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Obama won’t seek new legislation for terror detentions

The decision comes as the Obama administration is hitting snags in its effort to close Guantanamo prison by January.

By David MonteroCorrespondent / September 25, 2009



Although US President Barack Obama pledged to close the controversial military prison at Guantanamo Bay within a year of taking office, administration officials now say they are unlikely to meet that deadline due to a series of political complexities and lack of foresight.

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In addition, after a review of existing Congressional legislation, the administration decided it has the legal authority to hold indefinitely terrorism suspects even when they cannot be charged with a crime, a stance which echoes that of the Bush administration.

Since its creation shortly after the 9/11 attacks, the prison at Guantanamo Bay, Cuba, has been a source of controversy, as Reuters details: "There are about 229 men still held at the military prison on a U.S. Navy base in Cuba. The United States has been widely criticized for the detention of suspects there for years without trial."

The New York Times reports that Obama, in not seeking new legislation from Congress for a new system of detention, is taking a stance that hews toward that of the Bush administration, although with certain key differences:

In concluding that it does not need specific permission from Congress to hold detainees without charges, the Obama administration is adopting one of the arguments advanced by the Bush administration in years of debates about detention policies.
But President Obama’s advisers are not embracing the more disputed Bush contention that the president has inherent power under the Constitution to detain terrorism suspects indefinitely regardless of Congress.

The administration is also having trouble with an earlier pledge to close the prison within a year, due to political complications, the Washington Post reports:

The White House has faltered in part because of the legal, political and diplomatic complexities involved in determining what to do with more than 200 terrorism suspects at the prison. But senior advisers privately acknowledge not devising a concrete plan for where to move the detainees and mishandling Congress…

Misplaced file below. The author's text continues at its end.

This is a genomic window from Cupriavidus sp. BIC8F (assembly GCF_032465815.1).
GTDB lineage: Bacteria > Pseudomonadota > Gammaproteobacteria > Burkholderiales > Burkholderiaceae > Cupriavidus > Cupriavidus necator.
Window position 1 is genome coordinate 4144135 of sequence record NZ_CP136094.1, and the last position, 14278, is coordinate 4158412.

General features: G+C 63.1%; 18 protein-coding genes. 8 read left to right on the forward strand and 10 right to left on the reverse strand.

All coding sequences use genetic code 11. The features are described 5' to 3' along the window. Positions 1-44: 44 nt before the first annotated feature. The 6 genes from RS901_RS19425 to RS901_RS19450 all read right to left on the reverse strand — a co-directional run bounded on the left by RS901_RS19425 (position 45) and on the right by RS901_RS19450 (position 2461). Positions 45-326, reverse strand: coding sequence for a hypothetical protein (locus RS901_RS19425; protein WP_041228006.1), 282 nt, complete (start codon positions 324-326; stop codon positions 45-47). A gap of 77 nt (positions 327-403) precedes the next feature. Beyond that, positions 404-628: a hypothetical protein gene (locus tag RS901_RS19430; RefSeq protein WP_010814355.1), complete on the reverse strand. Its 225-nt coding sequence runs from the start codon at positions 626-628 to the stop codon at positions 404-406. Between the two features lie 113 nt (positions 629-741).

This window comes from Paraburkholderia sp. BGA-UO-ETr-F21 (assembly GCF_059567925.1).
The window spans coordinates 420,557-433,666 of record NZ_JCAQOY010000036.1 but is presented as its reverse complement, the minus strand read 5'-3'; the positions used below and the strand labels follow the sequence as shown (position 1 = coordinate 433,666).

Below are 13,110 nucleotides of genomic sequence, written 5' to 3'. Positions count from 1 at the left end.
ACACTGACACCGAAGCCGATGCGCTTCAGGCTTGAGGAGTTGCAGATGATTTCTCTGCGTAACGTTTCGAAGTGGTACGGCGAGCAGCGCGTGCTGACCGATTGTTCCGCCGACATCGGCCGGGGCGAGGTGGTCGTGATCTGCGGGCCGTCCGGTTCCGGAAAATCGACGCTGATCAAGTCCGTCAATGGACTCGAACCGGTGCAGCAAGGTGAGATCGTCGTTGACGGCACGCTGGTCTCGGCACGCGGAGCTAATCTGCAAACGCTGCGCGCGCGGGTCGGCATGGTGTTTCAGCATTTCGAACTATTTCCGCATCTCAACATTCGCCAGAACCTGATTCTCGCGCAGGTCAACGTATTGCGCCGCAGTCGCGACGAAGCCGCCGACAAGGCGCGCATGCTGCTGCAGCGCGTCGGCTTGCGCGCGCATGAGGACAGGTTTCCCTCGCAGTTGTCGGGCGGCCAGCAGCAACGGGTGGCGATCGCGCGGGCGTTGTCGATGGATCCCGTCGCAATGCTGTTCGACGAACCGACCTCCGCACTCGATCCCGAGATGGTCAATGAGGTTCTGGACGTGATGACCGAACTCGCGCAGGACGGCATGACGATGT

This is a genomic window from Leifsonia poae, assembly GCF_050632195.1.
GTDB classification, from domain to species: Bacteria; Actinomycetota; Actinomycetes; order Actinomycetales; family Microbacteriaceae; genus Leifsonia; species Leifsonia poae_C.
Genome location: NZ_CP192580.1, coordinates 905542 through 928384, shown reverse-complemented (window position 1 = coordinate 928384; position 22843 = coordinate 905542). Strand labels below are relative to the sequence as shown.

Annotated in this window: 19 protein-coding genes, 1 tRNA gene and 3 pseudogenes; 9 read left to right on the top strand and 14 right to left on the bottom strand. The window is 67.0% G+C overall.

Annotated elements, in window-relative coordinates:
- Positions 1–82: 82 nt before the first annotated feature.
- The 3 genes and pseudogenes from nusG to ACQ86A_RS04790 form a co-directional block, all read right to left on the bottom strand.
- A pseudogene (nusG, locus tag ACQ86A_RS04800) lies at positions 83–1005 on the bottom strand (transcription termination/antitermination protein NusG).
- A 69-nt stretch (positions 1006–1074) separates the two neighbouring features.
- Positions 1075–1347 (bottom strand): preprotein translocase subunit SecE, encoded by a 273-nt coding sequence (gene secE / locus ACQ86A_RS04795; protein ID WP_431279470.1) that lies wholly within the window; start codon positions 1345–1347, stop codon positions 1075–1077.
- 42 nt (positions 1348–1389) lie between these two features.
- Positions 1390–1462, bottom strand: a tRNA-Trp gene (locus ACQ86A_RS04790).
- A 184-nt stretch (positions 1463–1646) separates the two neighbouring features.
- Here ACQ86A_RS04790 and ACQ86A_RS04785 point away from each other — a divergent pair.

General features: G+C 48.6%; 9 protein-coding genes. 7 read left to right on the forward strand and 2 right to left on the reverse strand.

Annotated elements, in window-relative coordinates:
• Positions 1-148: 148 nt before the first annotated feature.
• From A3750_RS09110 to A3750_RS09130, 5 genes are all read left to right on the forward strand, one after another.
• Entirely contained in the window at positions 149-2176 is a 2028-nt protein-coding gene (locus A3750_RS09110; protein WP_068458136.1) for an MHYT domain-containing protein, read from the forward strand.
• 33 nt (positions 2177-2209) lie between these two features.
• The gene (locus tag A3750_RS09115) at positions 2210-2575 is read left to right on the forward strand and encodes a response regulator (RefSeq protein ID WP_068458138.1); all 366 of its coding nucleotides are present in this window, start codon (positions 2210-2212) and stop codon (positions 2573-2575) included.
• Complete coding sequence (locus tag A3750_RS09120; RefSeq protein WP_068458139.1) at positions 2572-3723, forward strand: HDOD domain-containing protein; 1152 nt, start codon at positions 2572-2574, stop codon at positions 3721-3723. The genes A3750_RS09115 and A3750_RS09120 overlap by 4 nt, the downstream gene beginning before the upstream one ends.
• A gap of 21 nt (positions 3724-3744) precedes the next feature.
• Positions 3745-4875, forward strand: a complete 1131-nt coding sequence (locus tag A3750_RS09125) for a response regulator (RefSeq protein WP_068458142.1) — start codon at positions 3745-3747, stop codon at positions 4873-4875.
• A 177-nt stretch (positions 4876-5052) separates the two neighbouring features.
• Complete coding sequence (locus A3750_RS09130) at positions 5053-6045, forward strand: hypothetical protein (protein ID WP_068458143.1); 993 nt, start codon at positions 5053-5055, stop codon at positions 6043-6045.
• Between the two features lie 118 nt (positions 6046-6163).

To empty the prison, the administration will need to find facilities to house 50 to 60 prisoners who cannot be released and who cannot be tried because of legal impediments, according to an administration official. The administration must also win congressional funding for the closure process, find host countries for detainees cleared for release, and transfer dozens of inmates to federal and military courts for prosecution.

The announcements have met with mixed reviews, as captured by this editorial in the Detroit Free Press:

The bad news is that President Barack Obama, like his predecessor, has decided he has sufficient legal authority to incarcerate terrorism suspects indefinitely even when they cannot be charged. The good news is that Obama has apparently jettisoned plans to seek a new preventive detention law that would have institutionalized this dubious practice and made it even harder for those mistakenly held captive to challenge their imprisonment.

Although many critics – including Obama himself – have called for Guantanamo’s closing, some argue it is the wrong move. Anne Marie Drew, an English teacher at the US Naval Academy, wrote recently in an opinion piece for The Christian Science Monitor:

President Obama is determined to close these camps by winter. Gitmo, he said in May, "has weakened American national security. It is a rallying cry for our enemies.... By any measure, the costs of keeping it open far exceed the complications involved in closing it."
It will be wrong to close these camps, in what can only be a symbolic gesture, simply for the sake of closing them.
Whatever moral authority America has lost by its treatment of these detainees will not be regained by moving them. Whatever mistakes we made will not be erased. Closing Gitmo will not make us safer.

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